In the great outdoors
Aboriginal peoples travelled, fished, and hunted on these lands long before the arrival of Europeans. By the 19th century, many of the activities once necessary for survival were enjoyed by Toronto’s wealthy elite for fun and competition.
Early recreational hunting, fishing and riding events adapted British traditions to the Canadian environment. In Great Britain, hunting for sport was the exclusive domain of the aristocracy. As formal sportsman clubs were established in Toronto, they became some of the most prestigious of the sport clubs of the time.
Equestrian sports and horse racing were practiced in pre-Confederation Canada as early as the 1800s. The first horse races were informal and held on a sandy course on the Toronto Island. By 1875, a large and dedicated track was established at Woodbine Park, drawing huge crowds of spectators.
The inscription on the verso of this delightful photograph reads: “The Tom Sawyers & Huck Finns got out their floats & lines on Saturday they even brought the dog along.”
The Ontario Rifle Association was formed on April 30, 1868, as a positive defense measure that had originated in Great Britain less than a decade earlier and moved quickly through the Dominions. The first match in 1869 attracted more than 500 competitors. The entry fee was 25 cents for the entry fee for most matches and prizes included a rifle and ammunition and a Berkshire pig.
The Toronto Hunt Club records its founding date as 1843. Hunt meets organized by the club were announced in newspapers beginning in 1879. They took place throughout the city’s outskirts and village boundaries in farmlands and woodlots.
Composite photography was new to Canada when this picture was made. J. Timperlake said of it, In Illustrated Toronto Past and Present (1877): “This is a piece of workmanship in the photographic art never before attempted in the Dominion, and when finish will be worthy of a visit by the public of Toronto.”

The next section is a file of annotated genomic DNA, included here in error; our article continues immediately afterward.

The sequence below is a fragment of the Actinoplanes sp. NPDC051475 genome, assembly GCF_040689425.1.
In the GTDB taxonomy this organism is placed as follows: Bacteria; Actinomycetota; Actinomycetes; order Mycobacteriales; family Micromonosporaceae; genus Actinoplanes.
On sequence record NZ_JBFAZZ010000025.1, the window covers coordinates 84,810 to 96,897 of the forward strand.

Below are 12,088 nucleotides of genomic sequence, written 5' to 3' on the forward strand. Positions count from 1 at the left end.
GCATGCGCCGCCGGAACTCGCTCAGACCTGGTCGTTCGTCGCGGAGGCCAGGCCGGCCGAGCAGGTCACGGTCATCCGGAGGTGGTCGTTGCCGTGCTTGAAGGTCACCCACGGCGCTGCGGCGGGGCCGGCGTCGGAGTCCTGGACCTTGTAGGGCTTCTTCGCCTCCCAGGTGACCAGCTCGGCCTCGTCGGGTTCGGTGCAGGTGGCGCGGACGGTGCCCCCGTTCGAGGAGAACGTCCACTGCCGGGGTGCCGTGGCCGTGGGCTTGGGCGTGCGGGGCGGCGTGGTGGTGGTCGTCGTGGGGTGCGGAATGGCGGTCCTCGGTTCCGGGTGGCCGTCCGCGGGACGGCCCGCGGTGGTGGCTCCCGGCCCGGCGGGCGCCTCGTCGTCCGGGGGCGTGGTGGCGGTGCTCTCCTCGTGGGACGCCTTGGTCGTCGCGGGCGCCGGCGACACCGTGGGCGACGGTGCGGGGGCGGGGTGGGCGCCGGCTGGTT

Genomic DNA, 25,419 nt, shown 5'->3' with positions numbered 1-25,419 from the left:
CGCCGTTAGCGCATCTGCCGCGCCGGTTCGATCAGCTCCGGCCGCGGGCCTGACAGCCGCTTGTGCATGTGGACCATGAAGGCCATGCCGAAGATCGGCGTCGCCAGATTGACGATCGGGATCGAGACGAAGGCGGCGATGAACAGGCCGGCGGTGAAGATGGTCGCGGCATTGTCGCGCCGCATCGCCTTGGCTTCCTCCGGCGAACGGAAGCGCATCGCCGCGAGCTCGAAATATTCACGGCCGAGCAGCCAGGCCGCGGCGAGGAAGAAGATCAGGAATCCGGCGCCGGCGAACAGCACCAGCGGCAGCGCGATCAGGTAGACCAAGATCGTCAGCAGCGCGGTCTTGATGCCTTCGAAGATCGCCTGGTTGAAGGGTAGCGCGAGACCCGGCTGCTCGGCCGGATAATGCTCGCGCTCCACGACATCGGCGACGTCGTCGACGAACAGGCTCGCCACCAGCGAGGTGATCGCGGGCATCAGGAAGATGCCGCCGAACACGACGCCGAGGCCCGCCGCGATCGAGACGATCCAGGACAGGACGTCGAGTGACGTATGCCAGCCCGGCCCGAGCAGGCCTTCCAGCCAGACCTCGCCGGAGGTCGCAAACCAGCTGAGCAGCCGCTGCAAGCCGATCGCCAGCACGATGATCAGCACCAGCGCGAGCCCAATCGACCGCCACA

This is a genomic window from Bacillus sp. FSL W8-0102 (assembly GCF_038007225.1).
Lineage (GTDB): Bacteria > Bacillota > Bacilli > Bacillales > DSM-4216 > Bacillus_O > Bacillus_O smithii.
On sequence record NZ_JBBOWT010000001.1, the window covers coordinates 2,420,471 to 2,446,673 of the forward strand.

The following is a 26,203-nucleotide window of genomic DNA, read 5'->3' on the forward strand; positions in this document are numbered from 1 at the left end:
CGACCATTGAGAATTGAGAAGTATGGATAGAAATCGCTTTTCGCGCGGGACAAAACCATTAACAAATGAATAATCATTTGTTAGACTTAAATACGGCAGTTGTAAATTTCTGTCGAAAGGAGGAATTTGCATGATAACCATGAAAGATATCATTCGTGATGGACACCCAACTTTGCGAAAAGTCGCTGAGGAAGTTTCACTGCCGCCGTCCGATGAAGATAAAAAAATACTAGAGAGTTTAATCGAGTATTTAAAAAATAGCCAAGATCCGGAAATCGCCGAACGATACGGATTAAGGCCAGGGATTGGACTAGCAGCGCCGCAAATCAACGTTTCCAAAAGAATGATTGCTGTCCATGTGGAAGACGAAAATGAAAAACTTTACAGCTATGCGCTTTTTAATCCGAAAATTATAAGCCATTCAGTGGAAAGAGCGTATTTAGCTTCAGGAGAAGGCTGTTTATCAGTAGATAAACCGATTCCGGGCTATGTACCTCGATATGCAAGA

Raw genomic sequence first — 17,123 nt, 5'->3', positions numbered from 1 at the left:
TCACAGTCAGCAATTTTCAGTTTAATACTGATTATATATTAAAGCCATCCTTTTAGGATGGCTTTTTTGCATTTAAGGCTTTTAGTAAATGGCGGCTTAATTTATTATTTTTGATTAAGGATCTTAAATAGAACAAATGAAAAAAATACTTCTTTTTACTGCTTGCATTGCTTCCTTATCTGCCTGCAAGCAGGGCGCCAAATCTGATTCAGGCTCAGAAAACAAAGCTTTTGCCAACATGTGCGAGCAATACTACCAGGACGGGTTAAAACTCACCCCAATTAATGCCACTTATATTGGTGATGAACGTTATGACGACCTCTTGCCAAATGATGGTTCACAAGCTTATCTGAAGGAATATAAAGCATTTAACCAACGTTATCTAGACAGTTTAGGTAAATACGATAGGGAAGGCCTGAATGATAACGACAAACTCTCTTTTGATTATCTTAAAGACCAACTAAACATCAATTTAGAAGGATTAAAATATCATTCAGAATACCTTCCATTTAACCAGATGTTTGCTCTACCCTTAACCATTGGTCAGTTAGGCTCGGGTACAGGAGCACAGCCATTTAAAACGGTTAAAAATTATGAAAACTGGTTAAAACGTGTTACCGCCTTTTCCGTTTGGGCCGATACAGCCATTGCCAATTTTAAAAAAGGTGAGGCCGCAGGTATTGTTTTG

In 1875, the Woodbine Riding and Driving Park first opened to the public featuring a trotting and running track on Ashbridge’s Bay. The track was host to the Queen’s Plate the following year, in 1876. By the early 20th century, it would draw large crowds of fashionably-dressed spectators.
The track was renamed the Greenwood Raceway in 1963 to avoid confusion with newly built Woodbine Racetrack in Rexdale. It was demolished in 1994.
An estimated 25,000 people came to witness the classic King's Plate horse race on this day in 1924. The Queen’s/King’s Plate has been a tradition in Toronto since 1860, when it was inaugurated with the blessing of Queen Victoria.
Irish sportsman Thomas William Magrath describes the method of “night-fishing” learned from First Nations people in a letter to his brother, Rev. Thomas Radcliff in April 1932. The method involves striking at fish using a long spear made of white ash, while the water is illuminated by a fire or light wood secured to a light jack.
In his account of pioneer life in the 1830s, Cannif Haight describes night-fishing as a sport taken up in spring when the “creeks were swollen, and the nights were calm and warm.” He writes that it required a “sharp eye and sure aim” to be successful.
This annual periodical, published in Toronto beginning in 1870, covered horse racing and harness racing in Canada. Canadian Sportsman ceased publication in 2013 after 143 years, making it Canada’s oldest magazine.